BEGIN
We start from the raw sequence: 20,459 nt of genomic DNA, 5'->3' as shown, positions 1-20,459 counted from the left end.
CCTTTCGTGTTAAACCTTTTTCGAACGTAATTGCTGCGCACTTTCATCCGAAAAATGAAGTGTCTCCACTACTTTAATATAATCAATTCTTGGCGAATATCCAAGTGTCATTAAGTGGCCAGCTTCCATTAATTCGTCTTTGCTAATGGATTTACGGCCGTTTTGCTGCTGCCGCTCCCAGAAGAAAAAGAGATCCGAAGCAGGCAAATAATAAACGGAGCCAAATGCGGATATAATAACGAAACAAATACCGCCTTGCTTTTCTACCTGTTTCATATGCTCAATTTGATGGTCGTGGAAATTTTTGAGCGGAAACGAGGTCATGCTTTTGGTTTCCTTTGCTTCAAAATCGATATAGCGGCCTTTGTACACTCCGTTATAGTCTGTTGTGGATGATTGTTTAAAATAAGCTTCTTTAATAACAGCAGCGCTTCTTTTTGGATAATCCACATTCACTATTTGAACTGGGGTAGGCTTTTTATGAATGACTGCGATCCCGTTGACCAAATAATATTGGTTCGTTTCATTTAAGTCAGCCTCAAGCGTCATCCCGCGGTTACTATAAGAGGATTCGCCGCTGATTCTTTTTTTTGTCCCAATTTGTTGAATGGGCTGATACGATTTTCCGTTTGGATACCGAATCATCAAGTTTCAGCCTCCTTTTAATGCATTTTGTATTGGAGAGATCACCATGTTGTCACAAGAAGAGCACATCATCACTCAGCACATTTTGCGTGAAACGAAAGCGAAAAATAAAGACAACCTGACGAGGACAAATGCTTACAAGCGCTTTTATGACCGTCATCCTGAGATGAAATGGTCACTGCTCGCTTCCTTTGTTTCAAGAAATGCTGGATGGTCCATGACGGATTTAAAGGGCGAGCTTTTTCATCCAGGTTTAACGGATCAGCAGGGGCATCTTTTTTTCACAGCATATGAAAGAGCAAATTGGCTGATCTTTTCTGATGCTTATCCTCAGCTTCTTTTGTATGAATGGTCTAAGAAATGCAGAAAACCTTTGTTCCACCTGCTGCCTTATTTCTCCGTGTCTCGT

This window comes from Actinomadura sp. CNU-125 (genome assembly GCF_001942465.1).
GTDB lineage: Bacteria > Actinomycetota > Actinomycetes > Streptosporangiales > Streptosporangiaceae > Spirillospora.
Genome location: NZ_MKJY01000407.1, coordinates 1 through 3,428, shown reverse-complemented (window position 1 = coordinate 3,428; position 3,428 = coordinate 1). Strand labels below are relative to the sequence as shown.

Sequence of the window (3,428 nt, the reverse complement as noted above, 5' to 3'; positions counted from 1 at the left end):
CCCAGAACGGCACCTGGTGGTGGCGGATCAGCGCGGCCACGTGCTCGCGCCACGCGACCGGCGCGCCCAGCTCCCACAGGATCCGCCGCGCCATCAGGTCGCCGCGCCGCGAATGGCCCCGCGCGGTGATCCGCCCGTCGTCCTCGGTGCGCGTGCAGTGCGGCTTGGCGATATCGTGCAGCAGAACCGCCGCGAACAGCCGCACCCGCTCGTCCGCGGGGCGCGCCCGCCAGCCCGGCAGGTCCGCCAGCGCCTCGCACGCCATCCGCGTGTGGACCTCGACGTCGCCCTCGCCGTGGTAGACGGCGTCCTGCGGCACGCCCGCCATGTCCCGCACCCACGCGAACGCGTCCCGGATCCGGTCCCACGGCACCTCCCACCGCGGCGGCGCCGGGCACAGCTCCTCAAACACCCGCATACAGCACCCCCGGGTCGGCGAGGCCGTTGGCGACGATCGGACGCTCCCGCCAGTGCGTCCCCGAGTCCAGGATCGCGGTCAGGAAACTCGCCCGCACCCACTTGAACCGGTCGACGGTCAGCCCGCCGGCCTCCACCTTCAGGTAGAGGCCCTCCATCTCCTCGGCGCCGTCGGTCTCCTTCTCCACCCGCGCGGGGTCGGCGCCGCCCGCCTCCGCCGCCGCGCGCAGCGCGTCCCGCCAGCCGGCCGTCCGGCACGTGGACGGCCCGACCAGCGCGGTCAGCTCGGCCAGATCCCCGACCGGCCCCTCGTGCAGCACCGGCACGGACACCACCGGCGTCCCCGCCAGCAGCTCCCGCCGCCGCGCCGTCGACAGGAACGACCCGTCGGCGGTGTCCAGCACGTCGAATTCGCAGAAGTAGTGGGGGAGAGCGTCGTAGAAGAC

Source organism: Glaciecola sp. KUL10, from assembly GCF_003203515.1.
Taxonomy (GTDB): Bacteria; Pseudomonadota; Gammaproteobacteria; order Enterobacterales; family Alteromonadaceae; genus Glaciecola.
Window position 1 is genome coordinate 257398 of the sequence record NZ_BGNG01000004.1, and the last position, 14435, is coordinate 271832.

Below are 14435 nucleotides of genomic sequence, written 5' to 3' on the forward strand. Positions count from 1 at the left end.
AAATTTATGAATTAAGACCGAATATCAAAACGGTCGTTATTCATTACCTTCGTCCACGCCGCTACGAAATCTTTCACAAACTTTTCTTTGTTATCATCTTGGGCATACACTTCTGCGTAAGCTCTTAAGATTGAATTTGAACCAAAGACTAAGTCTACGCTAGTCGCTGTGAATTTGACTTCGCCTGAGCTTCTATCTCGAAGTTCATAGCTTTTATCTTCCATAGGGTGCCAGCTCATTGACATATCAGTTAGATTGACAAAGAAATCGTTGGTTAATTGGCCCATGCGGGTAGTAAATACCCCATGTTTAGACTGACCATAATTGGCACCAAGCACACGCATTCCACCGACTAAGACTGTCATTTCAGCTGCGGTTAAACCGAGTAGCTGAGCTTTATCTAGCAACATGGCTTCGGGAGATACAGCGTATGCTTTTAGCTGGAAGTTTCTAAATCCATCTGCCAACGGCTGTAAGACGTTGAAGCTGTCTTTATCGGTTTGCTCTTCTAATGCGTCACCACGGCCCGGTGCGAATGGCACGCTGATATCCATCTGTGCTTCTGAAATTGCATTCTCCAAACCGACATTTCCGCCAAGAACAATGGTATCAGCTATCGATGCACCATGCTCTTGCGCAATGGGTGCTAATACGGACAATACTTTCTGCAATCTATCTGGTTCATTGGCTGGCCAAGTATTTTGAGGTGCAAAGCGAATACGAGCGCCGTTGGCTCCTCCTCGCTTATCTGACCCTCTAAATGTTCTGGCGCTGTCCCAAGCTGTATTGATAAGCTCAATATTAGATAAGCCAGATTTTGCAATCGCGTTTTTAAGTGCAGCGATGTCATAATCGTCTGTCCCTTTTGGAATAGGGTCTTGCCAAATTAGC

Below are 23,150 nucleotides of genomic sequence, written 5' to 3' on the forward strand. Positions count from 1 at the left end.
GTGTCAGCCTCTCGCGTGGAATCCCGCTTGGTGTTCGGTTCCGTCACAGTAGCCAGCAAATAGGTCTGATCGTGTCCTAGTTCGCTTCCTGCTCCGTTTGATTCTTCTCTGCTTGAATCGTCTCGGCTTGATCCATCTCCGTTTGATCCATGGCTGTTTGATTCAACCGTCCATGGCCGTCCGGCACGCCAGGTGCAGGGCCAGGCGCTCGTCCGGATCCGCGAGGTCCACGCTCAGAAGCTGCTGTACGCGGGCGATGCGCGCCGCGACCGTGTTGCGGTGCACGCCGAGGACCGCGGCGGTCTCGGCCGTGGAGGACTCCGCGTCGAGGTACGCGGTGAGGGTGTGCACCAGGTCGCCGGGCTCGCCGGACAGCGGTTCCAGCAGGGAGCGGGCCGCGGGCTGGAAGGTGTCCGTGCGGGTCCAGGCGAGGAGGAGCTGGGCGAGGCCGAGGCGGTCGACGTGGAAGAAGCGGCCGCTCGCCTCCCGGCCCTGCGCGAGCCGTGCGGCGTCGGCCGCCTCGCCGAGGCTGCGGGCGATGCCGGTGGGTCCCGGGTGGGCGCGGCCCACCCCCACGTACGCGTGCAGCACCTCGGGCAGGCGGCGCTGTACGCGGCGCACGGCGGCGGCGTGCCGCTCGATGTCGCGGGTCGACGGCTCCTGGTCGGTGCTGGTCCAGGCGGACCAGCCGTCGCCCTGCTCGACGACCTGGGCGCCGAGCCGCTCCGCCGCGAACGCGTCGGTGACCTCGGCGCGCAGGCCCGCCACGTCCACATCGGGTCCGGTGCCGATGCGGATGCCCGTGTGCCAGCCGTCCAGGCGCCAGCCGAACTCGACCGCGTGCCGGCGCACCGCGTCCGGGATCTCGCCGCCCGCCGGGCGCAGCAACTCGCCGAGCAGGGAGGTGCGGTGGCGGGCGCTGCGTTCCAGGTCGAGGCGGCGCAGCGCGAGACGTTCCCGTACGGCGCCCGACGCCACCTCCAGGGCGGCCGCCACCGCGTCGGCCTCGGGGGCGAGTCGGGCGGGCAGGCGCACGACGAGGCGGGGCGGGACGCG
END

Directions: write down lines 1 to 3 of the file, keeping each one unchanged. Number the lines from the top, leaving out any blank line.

We start from the raw sequence: 20,459 nt of genomic DNA, 5'->3' as shown, positions 1-20,459 counted from the left end.
CCTTTCGTGTTAAACCTTTTTCGAACGTAATTGCTGCGCACTTTCATCCGAAAAATGAAGTGTCTCCACTACTTTAATATAATCAATTCTTGGCGAATATCCAAGTGTCATTAAGTGGCCAGCTTCCATTAATTCGTCTTTGCTAATGGATTTACGGCCGTTTTGCTGCTGCCGCTCCCAGAAGAAAAAGAGATCCGAAGCAGGCAAATAATAAACGGAGCCAAATGCGGATATAATAACGAAACAAATACCGCCTTGCTTTTCTACCTGTTTCATATGCTCAATTTGATGGTCGTGGAAATTTTTGAGCGGAAACGAGGTCATGCTTTTGGTTTCCTTTGCTTCAAAATCGATATAGCGGCCTTTGTACACTCCGTTATAGTCTGTTGTGGATGATTGTTTAAAATAAGCTTCTTTAATAACAGCAGCGCTTCTTTTTGGATAATCCACATTCACTATTTGAACTGGGGTAGGCTTTTTATGAATGACTGCGATCCCGTTGACCAAATAATATTGGTTCGTTTCATTTAAGTCAGCCTCAAGCGTCATCCCGCGGTTACTATAAGAGGATTCGCCGCTGATTCTTTTTTTTGTCCCAATTTGTTGAATGGGCTGATACGATTTTCCGTTTGGATACCGAATCATCAAGTTTCAGCCTCCTTTTAATGCATTTTGTATTGGAGAGATCACCATGTTGTCACAAGAAGAGCACATCATCACTCAGCACATTTTGCGTGAAACGAAAGCGAAAAATAAAGACAACCTGACGAGGACAAATGCTTACAAGCGCTTTTATGACCGTCATCCTGAGATGAAATGGTCACTGCTCGCTTCCTTTGTTTCAAGAAATGCTGGATGGTCCATGACGGATTTAAAGGGCGAGCTTTTTCATCCAGGTTTAACGGATCAGCAGGGGCATCTTTTTTTCACAGCATATGAAAGAGCAAATTGGCTGATCTTTTCTGATGCTTATCCTCAGCTTCTTTTGTATGAATGGTCTAAGAAATGCAGAAAACCTTTGTTCCACCTGCTGCCTTATTTCTCCGTGTCTCGT

This window comes from Actinomadura sp. CNU-125 (genome assembly GCF_001942465.1).